Learn How ‘Sudden Oak Death’ is Changing Southern Humboldt Forests at the Healy

public education

Forest showing signs of Sudden Oak Death [photo submitted]

This is a press release from the Lost Coast Interpretive Association:

Sudden Oak Death is reshaping our local forests here in Southern Humboldt. Come learn more from Yana Valachovic,  Forest Advisor for University of California Cooperative Extension in Humboldt and Del Norte Counties, on Tuesday, January 21 at 7 pm at the Healy Senior Center. Since 2004 Yana has led a monitoring and management program for sudden oak death in the North Coast and for this program she will provide an opportunity for Southern Humboldt residents to hear how this disease is reshaping our forests, and to discuss the future of tanoak in our region. Yana is a registered professional forester and forest scientist whose skills and interests cover a wide set of natural resource fields including forest health, forest management, and fire ecology.

This presentation is part of an ongoing series from Lost Coast Interpretive Association, who brings environmental education to the Southern Humboldt community and is a member of the King Range Alliance, in partnership with the King Range National Conservation Area.

A sumptuous selection of desserts, as well as coffee and tea will be available for donation. Healy Senior Center is located at 456 Briceland Road in Redway.

For more information visit lostcoast.org or email [email protected].



  • I cannot attend but would love to hear more about this issue. Kym, do you think that a report can be published here after the meeting?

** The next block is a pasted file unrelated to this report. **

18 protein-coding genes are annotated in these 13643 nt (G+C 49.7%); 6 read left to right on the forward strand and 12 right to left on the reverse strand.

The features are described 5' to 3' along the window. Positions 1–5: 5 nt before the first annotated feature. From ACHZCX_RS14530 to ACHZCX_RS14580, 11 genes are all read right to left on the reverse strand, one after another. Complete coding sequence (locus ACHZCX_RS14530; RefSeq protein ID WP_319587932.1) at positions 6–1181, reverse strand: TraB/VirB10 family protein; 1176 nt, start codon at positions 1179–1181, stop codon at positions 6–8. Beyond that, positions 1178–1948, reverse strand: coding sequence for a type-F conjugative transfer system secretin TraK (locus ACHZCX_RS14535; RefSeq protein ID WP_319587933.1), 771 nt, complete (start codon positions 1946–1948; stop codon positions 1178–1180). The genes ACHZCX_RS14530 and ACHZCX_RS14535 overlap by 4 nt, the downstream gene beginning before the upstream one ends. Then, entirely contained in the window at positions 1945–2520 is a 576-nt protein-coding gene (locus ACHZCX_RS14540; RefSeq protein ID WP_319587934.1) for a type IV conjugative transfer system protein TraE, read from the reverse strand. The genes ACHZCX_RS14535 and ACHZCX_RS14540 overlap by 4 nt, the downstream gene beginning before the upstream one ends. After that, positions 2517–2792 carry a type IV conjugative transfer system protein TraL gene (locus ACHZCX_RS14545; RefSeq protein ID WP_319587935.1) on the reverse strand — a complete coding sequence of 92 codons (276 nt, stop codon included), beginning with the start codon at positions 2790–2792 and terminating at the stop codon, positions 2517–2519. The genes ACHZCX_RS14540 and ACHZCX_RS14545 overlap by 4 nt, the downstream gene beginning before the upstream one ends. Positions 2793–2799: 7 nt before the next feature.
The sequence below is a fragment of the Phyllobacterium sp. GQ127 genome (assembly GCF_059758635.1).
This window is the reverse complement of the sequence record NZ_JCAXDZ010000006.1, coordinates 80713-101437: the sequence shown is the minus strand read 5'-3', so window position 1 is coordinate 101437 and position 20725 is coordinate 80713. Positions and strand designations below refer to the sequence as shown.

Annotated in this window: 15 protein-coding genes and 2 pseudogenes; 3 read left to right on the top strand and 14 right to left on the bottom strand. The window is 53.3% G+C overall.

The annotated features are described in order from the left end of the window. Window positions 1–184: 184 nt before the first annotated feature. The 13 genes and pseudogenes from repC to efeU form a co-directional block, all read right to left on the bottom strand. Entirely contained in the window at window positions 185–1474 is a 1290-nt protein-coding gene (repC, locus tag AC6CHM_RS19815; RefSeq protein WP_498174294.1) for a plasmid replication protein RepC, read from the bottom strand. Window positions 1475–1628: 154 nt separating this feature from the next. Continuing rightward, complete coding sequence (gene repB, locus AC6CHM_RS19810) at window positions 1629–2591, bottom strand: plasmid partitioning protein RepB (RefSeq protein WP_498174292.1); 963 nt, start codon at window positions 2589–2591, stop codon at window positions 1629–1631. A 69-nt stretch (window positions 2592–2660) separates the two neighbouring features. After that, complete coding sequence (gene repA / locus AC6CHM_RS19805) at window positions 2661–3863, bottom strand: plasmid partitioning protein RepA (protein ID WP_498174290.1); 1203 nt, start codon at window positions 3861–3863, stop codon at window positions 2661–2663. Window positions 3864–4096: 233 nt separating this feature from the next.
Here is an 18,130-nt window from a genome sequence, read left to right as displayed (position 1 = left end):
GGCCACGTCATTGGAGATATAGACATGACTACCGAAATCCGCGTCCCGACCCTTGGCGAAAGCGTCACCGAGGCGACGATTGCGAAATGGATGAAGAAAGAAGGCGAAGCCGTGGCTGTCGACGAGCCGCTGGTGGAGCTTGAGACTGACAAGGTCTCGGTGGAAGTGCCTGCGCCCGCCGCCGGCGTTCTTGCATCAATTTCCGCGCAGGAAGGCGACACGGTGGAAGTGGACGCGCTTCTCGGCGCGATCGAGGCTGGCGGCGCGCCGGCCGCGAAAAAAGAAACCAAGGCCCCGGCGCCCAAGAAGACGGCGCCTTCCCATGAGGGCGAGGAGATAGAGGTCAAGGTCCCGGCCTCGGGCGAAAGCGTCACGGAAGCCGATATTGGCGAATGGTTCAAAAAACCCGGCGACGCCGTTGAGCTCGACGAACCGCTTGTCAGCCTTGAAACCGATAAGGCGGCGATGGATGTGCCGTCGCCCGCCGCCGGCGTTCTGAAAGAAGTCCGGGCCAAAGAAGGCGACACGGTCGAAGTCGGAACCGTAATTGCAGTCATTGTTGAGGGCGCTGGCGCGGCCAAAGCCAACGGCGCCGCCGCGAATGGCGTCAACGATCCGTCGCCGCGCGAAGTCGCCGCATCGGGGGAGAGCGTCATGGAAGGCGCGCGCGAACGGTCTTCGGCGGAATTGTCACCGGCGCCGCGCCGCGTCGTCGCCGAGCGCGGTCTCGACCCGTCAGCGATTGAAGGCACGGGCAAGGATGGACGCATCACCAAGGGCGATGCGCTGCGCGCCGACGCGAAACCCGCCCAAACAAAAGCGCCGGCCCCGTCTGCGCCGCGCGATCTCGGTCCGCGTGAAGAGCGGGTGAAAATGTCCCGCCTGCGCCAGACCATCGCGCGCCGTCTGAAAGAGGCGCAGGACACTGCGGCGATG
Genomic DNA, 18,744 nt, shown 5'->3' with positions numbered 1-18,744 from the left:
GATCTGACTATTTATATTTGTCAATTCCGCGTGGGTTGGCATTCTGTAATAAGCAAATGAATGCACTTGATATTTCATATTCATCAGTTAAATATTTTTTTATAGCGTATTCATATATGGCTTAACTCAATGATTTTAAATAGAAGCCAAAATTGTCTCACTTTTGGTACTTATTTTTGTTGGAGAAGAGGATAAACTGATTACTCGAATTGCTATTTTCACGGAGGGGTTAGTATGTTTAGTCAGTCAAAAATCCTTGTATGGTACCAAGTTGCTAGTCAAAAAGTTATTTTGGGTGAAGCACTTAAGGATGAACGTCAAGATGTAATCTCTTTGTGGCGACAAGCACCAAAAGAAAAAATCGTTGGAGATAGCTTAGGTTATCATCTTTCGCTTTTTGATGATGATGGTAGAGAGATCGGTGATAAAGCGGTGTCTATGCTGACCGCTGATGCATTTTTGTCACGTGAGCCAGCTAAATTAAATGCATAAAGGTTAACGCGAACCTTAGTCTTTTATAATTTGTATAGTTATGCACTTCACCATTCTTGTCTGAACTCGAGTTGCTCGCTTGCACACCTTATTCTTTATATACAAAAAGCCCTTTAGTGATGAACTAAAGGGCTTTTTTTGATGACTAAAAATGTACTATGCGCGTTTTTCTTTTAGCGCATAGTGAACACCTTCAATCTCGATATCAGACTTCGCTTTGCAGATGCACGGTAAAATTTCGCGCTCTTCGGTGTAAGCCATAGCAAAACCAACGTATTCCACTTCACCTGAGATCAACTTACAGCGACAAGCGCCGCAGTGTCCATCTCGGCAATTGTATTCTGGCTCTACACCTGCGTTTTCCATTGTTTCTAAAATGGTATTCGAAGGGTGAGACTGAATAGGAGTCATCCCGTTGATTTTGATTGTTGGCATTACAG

• Thank you Kym I think everyone who lives hers but can’t make it to the lecture would vary interested in what is said It is our forest

  • The Hermit of Grizzly Mountain

    I learned a few facts about Phytopthera Ramorum (aka “Sudden Oak Death”)
    1. SOD is a variant descendent of the pathogen of the Irish Potato Famine fame
    2. SOD infects soft woods (pepperwood & Tan Oak,…) which may survive or die slowly, but
    3. SOD hits hardwoods (Oak, Madrone, etc…) most severely, hence the name “Sudden Oak Death”
    4. SOD can also infect poison oak
    5. SOD propagates multiple ways, and can travel great distances (especially in wet weather)
    6. Nurseries have also contributed to the spread of SOD

    • 2. SOD infects soft woods (pepperwood & Tan Oak,…) which may survive or die slowly, but

      Pepper wood and tanoak are not softwoods.
      Maybe you mean redwood? I’ve heard this disease can affect redwood.

      • The Hermit of Grizzly Mountain

        I mean that these two hardwoods-but-not-as-hard-as-oak-or-madrone get SOD but don’t die quickly or at all and continue to host the pathogen.

        IOW, The bigger (and harder) they are, the faster and more fatal is the onset of sudden oak death!

  • Thank you Mosby. Much appreciated

  • The pictures at the top of the article look exactly like hack and squirt herbicide application that is popular on forestry parcels. There is a big block up on Barnum ranch off 299 between chezem and titlow hill that looks like that. It is confirmed to be back and squirt. I wonder how to tell the difference

  • I’m really wondering if it’s the same fungus that kills port Orford cedars I think so ?

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